Not too long ago, there were two types of people: those with the “Hang in There” poster showing a cat clinging to a tree limb and those with the “I Hate Mondays” grumpy-faced cat poster. Office design has become a little more interesting since then. Here are a few ideas for how to make your office a more productive space — regardless of how you feel about Mondays.
Inspiration, Not Clutter
Before you buy anything, consider what is currently getting in your way. One of the most common hindrances to productivity is everyday clutter. Moving nonessential items out of your workspace will reduce distraction. Replacing dusty, bulky objects with clean, flat, sleek ones will quickly transform any workspace.
Also, studies have shown that adding plants is a great way to increase productivity. Consider simple, bold artwork, a cactus or aloe plant, and stylish utilitarian items — pencil holders and other necessities shouldn’t distract but allow for clear thinking. It may be best to avoid religious or overly sentimental items in the office as, while thought provoking, they will likely not help anyone keep on task.
Most of the time we don’t realize how much influence the amount and color of light we’re exposed to has on our productivity. A white or slightly blue light will keep us more alert, while an orange tone — interpreted as sunset by our brains — will tend to make us sleepy.
If you don’t yet have an office space picked out, consider one with strong natural light. For countless generations before electric light, humans rose with the sun. It’s hardwired in us to be most productive in sunlight.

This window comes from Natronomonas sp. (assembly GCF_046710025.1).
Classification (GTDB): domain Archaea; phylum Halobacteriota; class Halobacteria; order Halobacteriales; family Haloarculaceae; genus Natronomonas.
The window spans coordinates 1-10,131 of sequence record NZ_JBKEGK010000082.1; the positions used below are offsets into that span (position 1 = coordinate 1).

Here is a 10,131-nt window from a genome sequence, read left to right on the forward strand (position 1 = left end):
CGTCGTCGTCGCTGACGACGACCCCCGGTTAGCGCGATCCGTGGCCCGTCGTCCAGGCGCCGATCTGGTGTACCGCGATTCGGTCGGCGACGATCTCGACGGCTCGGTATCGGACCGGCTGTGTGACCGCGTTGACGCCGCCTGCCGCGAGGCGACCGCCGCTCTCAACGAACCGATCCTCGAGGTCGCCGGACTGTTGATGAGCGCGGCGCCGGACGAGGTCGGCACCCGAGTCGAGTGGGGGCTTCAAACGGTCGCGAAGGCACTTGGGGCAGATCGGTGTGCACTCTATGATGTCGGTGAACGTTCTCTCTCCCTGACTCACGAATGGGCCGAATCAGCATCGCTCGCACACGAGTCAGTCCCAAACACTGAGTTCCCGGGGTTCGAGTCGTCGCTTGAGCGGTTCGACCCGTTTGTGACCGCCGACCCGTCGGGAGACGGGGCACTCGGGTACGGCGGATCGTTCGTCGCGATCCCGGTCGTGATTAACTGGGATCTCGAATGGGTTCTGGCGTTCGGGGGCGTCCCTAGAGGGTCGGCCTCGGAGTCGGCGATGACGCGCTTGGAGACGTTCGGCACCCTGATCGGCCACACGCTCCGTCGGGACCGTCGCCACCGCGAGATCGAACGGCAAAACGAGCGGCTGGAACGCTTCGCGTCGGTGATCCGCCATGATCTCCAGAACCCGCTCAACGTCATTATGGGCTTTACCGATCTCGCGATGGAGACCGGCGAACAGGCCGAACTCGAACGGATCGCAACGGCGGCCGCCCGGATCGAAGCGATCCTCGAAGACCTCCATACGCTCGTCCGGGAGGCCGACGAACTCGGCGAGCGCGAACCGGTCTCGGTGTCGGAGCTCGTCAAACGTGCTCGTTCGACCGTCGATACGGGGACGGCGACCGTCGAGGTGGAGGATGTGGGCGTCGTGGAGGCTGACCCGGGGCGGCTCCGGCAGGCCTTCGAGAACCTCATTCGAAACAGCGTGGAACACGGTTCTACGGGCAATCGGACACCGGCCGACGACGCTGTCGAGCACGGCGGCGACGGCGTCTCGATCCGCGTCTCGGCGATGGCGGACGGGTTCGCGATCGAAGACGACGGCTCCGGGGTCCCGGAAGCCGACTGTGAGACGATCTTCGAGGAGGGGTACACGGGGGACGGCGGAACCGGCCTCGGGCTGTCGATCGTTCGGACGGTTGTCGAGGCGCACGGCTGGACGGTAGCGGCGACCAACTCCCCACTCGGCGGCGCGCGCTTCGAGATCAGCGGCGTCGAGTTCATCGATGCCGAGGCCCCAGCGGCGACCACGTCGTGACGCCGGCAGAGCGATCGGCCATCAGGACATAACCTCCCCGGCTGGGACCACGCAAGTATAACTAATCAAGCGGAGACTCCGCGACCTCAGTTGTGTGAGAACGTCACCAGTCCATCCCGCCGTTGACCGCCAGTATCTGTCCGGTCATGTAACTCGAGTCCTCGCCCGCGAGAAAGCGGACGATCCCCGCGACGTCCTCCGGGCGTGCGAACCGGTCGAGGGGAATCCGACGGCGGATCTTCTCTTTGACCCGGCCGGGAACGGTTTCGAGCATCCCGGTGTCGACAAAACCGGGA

If you have control of the lighting in your office, consider swapping bulbs. Choose those marked daylight or 6500K for overheads. They are fairly easy to find. Use task lighting for individual areas — it can be a spotlight on your keyboard, notepad, or whatever tools you regularly use. You may be surprised how much this helps both your dexterity and ability to stay on task.
Sit or Stand
Find yourself getting up a lot for no apparent reason? That fourth cup of coffee might be less about staying awake and more about stretching your legs and back. Office desks are notorious for encouraging bad posture and wrist pain. If you can, try to use an adjustable chair that allows you to regulate the height and back position. Your feet should be on the ground, spine straight, head level.
You can also try an adjustable desk. For computer work, especially typing, the elbows should ideally bend at a roughly 90-degree angle and wrists should be almost straight over the keyboard, allowing your fingers to hover over the keys. Too far up or too far down can cause wrist pain. Ask any pianist. Likewise, the monitor should be at eye level so you are looking straight ahead and not down. This will help reduce slouching, which often causes back pain.